Whether you are working towards ensuring important company knowledge is downloaded from individual team members to a general internal pool or if you’d like an easy way to have customers “help themselves” to frequently asked questions, you’re likely to benefit from developing a knowledge base.
What is a Knowledge Base?
A knowledge base is basically a central repository of information. It’s a place where important details can be stored, organized, and shared.
An external knowledge base is typically used by customers to help them understand everything they need to know about your organization’s products or services. An internal knowledge base is typically used as a way for employees to collaborate on and distribute company knowledge across the organization.
Does My Company Need One?
Generally, no matter how big or small your organization is, it’s a good idea to develop a good knowledge base both internally and externally for a variety of reasons.
Internal Knowledge Base Benefits
- Improves productivity and efficiency as a whole (just think about how much time you’ll save not having to re-explain certain tasks over and over again, for example)
- Helps train/onboard new recruits and transfers knowledge effectively
- Empowers individual team members to be more self-sufficient
- Centralizes information and codifies it (effectively becoming the “brain” of your organization)
- Helps simplify and streamline knowledge management
- Makes important information accessible to those who need it most
External Knowledge Base Benefits
- It makes customer service way more manageable (customers can find the answers to most questions themselves, allowing for direct contact with your team on only the most critical cases)
- Lessens the number of tickets submitted to a help desk
- Removes customer frustration caused by “waiting for answers”
- Gives the customers the option of taking a deep dive into your product/service based on their level of interest
- Provides for a better, more transparent customer experience
- Benefits individuals at all stages of the buyer’s journey (meaning your knowledge base may even help drive sales)
What to Look for in a Knowledge Base
Each knowledge base is different, so the first step should be to consider how you will ultimately use your company’s knowledge base. Are you initiating a knowledge base to:
- Increase your FCR (First Call Resolution) rate?
- Improve customer service?
- Reduce training or onboarding?
- Centralize your company’s knowledge?
You may also need to consider solutions that offer:
- SaaS implementation
- 3rd party integrations
However, when shopping around, look for these elements that will ultimately help you both initiate the process and maximize the usage:
- Advanced search functionality
- Easy authoring
- News capabilities or the ability to highlight updates to documents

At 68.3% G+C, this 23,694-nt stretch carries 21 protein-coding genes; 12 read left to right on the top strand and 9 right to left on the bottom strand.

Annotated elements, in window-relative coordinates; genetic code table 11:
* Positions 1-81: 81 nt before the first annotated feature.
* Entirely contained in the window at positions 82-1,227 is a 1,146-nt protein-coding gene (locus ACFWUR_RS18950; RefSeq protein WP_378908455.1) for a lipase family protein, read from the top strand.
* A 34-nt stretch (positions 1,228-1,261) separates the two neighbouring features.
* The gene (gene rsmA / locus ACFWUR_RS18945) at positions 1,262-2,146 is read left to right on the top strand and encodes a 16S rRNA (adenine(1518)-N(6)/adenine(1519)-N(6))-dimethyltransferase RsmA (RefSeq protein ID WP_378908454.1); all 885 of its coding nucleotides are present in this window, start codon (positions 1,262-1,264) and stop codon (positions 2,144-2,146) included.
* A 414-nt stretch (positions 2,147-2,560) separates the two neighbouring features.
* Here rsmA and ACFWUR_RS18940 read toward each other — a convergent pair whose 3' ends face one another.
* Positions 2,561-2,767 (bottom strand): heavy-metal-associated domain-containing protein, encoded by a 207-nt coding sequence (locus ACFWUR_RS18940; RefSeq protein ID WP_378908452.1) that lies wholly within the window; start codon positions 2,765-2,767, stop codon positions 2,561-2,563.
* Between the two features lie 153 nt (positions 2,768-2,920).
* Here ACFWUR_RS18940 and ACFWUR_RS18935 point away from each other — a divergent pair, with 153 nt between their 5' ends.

- Feedback capabilities
- Easy authoring
Knowledge base Apps to Consider
There are quite a few on the market you can choose from regarding knowledge base options. They range and price and capability, with some even able to plug into platforms such as Slack for easy workflow integration.
Here are just a few to consider as you begin your search.
When it comes to organizing internal documentation, Google Drive is a popular option among many organizations. Not only is it affordable, but it also allows team members to share and collaborate on documents in real-time. However, it’s not an ideal option for those companies that need an external knowledge base for customers to access.
While not a dedicated knowledge base and more of a unified workspace, Notion is one of the most popular workspace platforms. This is primarily because it centralizes a company’s various systems and allowing teams to customize themselves based on their internal processes and workflows. Notion integrates with Confluence, Slack, Trello, Google Drive, and more to help users make sense of the projects and tasks.
Set up as a company wiki with real-time collaboration baked in, Kipwise is also a useful knowledge base. It comes with both Chrome and Safari extensions to allow users to pull content from any site. Like Notion, this platform also integrates well with Slack, Google Drive, and Confluence, with more integrations planned in the coming months.
Nuclino makes knowledge management easy due to its drag-and-drop editing capabilities. Authoring is easy, and real-time collaboration is fast. WHere Nuclino shines, however, is in its visualization of various aspects of the knowledge base, which also makes it fun to use.
If you are looking for a simple wiki that can integrate seamlessly with Slack, look no further than Tettra. It can show your knowledge articles right in Slack and allows users to share them directly in channels too. See Tettra in action by checking out their support page.
When it comes to knowledge base platforms, it’s always advisable to understand your company’s needs before choosing a solution. However, with so many options available, there’s no doubt that a knowledge base that suits your team’s unique requirements is waiting to be leveraged.
Are you looking for solutions that can simplify your workflows? We’re here to help! Find out about all of our Jira-focused apps here.
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